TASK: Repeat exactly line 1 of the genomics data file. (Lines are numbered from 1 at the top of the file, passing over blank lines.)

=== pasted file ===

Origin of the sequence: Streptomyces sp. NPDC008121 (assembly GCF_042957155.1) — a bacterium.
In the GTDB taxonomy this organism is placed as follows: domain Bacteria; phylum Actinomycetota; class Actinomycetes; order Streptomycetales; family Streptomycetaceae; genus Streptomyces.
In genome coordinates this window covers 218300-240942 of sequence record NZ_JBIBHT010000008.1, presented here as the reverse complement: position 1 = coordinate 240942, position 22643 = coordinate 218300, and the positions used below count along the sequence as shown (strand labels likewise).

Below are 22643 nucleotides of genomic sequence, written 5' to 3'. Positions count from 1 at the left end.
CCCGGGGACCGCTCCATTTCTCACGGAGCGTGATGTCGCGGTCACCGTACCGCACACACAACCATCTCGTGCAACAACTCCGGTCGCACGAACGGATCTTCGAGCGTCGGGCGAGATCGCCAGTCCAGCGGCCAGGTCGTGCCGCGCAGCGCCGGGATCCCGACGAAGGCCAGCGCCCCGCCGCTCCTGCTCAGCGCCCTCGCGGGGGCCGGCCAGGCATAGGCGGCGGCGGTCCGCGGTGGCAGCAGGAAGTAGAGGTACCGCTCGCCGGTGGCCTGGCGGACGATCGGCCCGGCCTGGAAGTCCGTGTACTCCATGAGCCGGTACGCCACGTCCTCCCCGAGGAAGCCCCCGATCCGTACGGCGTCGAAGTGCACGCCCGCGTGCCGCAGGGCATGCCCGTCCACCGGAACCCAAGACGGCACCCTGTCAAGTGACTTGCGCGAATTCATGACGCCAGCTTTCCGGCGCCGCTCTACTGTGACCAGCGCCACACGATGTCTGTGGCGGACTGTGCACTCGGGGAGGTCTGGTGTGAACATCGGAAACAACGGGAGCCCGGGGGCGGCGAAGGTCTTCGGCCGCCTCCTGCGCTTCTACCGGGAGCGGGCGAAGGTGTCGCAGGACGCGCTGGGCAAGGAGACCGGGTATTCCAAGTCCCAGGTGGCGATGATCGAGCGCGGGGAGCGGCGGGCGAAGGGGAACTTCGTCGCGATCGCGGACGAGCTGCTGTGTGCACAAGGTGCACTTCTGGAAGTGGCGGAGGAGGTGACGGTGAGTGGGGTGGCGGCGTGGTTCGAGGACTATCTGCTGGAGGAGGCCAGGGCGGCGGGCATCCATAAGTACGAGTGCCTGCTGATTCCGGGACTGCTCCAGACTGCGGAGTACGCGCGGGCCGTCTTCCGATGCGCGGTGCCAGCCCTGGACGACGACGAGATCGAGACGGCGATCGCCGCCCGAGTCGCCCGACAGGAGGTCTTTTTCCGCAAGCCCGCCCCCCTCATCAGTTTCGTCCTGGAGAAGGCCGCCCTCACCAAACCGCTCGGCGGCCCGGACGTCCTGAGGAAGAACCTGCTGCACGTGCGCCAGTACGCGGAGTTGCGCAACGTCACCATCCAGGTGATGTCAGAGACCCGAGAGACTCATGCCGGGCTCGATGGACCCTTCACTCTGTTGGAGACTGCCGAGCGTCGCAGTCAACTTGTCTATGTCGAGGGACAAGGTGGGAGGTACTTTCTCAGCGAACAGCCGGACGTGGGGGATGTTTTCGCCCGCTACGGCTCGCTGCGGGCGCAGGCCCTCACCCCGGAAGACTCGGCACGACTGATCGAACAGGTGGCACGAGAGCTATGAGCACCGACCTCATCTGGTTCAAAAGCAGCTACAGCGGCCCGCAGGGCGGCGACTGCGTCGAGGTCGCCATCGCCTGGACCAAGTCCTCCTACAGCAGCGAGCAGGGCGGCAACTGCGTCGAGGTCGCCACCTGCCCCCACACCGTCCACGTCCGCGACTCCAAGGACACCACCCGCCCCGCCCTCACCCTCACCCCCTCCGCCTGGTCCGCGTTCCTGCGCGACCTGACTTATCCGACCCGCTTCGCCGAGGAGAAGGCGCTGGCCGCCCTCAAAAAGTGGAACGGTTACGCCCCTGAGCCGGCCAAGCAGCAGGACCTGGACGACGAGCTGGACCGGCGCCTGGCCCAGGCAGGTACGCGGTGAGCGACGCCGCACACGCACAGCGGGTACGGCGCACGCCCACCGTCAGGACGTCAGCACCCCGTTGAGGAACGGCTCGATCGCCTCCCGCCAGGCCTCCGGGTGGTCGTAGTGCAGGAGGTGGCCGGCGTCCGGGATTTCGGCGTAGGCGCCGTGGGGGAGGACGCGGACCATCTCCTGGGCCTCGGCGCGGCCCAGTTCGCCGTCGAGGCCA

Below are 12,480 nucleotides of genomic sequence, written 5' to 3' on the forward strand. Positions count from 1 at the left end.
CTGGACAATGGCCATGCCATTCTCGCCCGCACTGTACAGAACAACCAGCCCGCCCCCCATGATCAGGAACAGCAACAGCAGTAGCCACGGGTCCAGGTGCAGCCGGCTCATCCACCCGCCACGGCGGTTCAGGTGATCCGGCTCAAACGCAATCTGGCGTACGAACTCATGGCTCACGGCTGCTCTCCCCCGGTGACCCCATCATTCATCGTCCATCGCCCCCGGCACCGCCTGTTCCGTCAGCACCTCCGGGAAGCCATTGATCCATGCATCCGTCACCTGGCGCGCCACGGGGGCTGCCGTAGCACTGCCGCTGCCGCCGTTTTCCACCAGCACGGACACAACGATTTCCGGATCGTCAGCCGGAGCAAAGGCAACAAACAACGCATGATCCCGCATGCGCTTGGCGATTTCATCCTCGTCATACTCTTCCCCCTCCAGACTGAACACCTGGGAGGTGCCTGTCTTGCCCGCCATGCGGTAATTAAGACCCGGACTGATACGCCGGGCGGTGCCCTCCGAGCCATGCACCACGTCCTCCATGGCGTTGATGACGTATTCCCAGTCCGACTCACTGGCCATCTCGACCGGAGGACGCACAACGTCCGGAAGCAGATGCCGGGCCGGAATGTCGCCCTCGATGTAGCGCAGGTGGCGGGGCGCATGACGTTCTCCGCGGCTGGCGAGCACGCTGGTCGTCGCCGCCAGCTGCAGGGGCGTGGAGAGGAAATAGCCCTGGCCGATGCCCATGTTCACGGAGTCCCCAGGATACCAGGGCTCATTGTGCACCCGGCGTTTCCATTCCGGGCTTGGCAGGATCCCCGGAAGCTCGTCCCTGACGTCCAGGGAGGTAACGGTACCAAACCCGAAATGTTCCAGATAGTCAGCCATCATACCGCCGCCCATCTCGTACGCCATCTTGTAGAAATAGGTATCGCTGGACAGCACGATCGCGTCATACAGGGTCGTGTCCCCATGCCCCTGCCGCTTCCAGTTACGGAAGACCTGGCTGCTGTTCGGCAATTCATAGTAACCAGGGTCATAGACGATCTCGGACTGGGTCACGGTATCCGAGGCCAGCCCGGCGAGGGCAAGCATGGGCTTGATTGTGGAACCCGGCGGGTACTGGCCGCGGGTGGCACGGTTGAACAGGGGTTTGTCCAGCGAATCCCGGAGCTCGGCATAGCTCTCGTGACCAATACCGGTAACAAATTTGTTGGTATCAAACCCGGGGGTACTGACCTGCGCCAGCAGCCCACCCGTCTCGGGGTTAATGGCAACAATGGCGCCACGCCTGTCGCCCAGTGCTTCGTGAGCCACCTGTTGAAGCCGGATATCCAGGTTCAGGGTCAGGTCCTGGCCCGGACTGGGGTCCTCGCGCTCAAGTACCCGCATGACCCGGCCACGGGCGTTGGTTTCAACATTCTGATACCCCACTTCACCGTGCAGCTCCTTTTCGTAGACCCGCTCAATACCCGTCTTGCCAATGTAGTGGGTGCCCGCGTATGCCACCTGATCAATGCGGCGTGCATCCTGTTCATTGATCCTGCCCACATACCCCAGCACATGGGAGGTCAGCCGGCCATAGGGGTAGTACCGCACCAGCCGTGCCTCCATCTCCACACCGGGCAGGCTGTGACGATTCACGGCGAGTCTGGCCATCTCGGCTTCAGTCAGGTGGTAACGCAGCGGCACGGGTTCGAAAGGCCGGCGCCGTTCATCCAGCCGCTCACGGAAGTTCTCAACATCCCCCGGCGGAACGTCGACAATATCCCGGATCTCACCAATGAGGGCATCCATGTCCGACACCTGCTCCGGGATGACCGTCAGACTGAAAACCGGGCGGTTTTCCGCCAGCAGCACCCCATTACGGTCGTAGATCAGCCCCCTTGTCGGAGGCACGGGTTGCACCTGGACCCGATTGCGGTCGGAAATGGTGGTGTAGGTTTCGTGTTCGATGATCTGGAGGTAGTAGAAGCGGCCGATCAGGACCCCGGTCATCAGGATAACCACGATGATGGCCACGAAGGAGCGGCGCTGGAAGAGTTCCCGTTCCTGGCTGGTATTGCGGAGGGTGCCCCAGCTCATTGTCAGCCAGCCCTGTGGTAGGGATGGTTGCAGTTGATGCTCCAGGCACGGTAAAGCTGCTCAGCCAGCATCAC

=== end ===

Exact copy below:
Origin of the sequence: Streptomyces sp. NPDC008121 (assembly GCF_042957155.1) — a bacterium.